Allison Hanes: For Legault, minority Quebecers are notwithstanding

Now that he's in charge, Legault is pretty much doing all the things he threatened to do when he was a raging populist.

Premier François Legault can basically waltz his way incrementally toward de facto sovereignty for Quebec without ever having to hold a referendum, Allison Hanes writes.

You’ve got to hand it to Quebec Premier François Legault.

Since winning power in 2018, he’s become a much savvier leader. He’s dialled down his divisive rhetoric from a few years back when he used to call for bans on the burkini or the expulsion of immigrants who failed a values test. He’s also morphed from a devoted separatist back when he was a Parti Québécois cabinet minister to a pragmatic nationalist, more intent on increasing Quebec’s economic prowess and harnessing the province’s Hydro power to become the green battery of North America than sovereignty itself.

But that doesn’t mean he’s changed his stripes.

Now that he’s in charge, Legault is pretty much doing all the things he threatened to do when he was a raging populist, he’s just presenting it in a much more statesmanlike manner. He’s curtailed the rights of religious minorities to ensure they can’t hold positions of power within the Quebec civil service with Bill 21. He’s reduced immigration quotas in a bid to “take fewer, but take better care of them.” Now, as he seeks to reinforce French, he’s not only trampling the rights of the English-speaking community but bolstering Quebec’s clout within Canada and reshaping the federation to his liking.

And hardly anyone is blinking an eye.

Bill 96 contains two provisions that should have alarm bells ringing from Tofino to Twillingate. The first is a clause to rewrite the constitution to recognize Quebecers as a nation whose only official language is French. The second is the pre-emptive shielding of the entire bill with the notwithstanding clause.

These are sweeping measures that would: create a hierarchy elevating the rights of the collective over those of individuals; give the National Assembly unfettered power to legislate as it sees fit; weaken the role of the courts in recognizing and remedying rights violations; and exempt broad swaths of life, from education to commerce, from the protections of both the Quebec and Canadian charters.

Yet Prime Minister Justin Trudeau caved in to the amendment request almost immediately to avoid a showdown. His father, who repatriated the Canadian constitution from Britain and added the Charter of Rights and Freedoms in 1982, must be rolling in his grave.

With a federal election on the horizon where Quebec will play a huge role in determining who clinches power as well as whether the next government is a majority or a minority, Legault will hold not only Trudeau to his word, but all the party leaders.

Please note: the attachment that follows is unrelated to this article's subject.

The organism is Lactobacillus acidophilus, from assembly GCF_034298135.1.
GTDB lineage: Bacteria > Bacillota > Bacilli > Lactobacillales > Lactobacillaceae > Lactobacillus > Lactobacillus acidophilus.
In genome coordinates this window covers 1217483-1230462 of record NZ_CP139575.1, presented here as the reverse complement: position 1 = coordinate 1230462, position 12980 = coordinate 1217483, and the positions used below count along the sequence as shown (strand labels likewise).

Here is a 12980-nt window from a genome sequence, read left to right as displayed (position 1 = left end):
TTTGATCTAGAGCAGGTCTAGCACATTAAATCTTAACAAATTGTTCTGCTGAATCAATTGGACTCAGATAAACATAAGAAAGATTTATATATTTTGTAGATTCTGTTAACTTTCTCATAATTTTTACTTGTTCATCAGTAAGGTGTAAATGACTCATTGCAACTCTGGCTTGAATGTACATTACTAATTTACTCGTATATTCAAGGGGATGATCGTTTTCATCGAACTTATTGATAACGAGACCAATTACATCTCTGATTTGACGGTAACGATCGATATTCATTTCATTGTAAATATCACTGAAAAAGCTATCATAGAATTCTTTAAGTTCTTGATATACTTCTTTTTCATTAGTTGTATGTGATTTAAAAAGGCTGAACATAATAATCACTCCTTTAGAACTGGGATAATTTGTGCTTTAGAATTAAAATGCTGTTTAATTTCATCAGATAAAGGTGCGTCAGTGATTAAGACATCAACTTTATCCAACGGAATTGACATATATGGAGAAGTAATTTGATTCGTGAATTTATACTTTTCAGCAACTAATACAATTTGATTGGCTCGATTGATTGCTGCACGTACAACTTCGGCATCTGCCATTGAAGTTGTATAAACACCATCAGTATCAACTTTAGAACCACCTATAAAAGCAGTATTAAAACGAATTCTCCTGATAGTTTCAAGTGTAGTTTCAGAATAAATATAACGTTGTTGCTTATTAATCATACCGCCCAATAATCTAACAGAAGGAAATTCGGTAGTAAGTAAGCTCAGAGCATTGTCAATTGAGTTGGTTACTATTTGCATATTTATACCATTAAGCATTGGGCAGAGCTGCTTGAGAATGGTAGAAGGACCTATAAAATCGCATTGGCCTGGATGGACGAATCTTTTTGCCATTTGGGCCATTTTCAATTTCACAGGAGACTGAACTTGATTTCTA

Talk about winning conditions. The national political balance is so tilted in Legault’s favour at the moment that he can basically waltz his way incrementally toward de facto sovereignty for Quebec without ever having to hold a referendum.

Bill 96 has been met with widespread approval by the francophone population at large, the business community, even opposition parties. If anything, language hawks in the Parti Québécois and the Société Saint-Jean Baptiste think it doesn’t go far enough in beefing up French.

Even anglophones found themselves initially lulled by reassurances from Legault and Justice Minister Simon Jolin-Barrette that Bill 96 is respectful of English-speaking Quebecers’ rights.

“It’s nothing against the English Quebecers,” Legault said.

“It’s the status quo for the anglophone community,” Jolin-Barrette chimed in.

But that’s just not so. The Quebec Community Groups Network, an anglophone rights group, took a closer look at the fine print of Bill 96 and found all kinds of pitfalls that could erode access to English public services and limit the very definition of who qualifies for them. That’s problematic, but it’s nothing compared to turning anglophones, allophones and other minorities into second-class citizens, wiping out protections for fundamental rights and neutering the courts’ jurisdiction to intervene.

Legault has no doubt been emboldened by Bill 21, which is legislated discrimination against minorities who wear religious garb and want to work in the public service as teachers, police officers or prosecutors. By surrounding that abhorrent law with the forcefield of the notwithstanding clause, it survived a charter challenge despite a judge’s finding that it clearly infringes on rights.

The only narrow aspect of Bill 21 that escaped the blanket exemption was with regards to English schools, since the community has the constitutional protection to manage and control its educational institutions. These are the same rights anglophones are fighting to defend in the challenge of Bill 40, Legault’s law replacing school boards with anemic service centres.

No wonder anglophones have been so deeply involved with the fight against Bill 21. Not only does the community feel common cause with religious minorities, there’s a recognition that all our interests are deeply entwined and under attack in Legault’s Quebec, even if a social consensus exists around his secularism and language legislation.

As Legault increasingly seeks to stoke Quebecers’ pride in their language, history and culture and claims, minorities struggle to find their place in a nation that increasingly ignores their rights.

  1. Bill 96 doesn't specify who belongs to the Quebec nation, says Marlene Jennings, president of the QCGN.

    Allison Hanes: The devil is in the details of Bill 96 — and they are alarming

  2. Students and staff at Westmount High School show their support for the court ruling against parts of Bill 21. English school boards were

    Allison Hanes: Bill 21 decision full of contradictions and doesn't make sense

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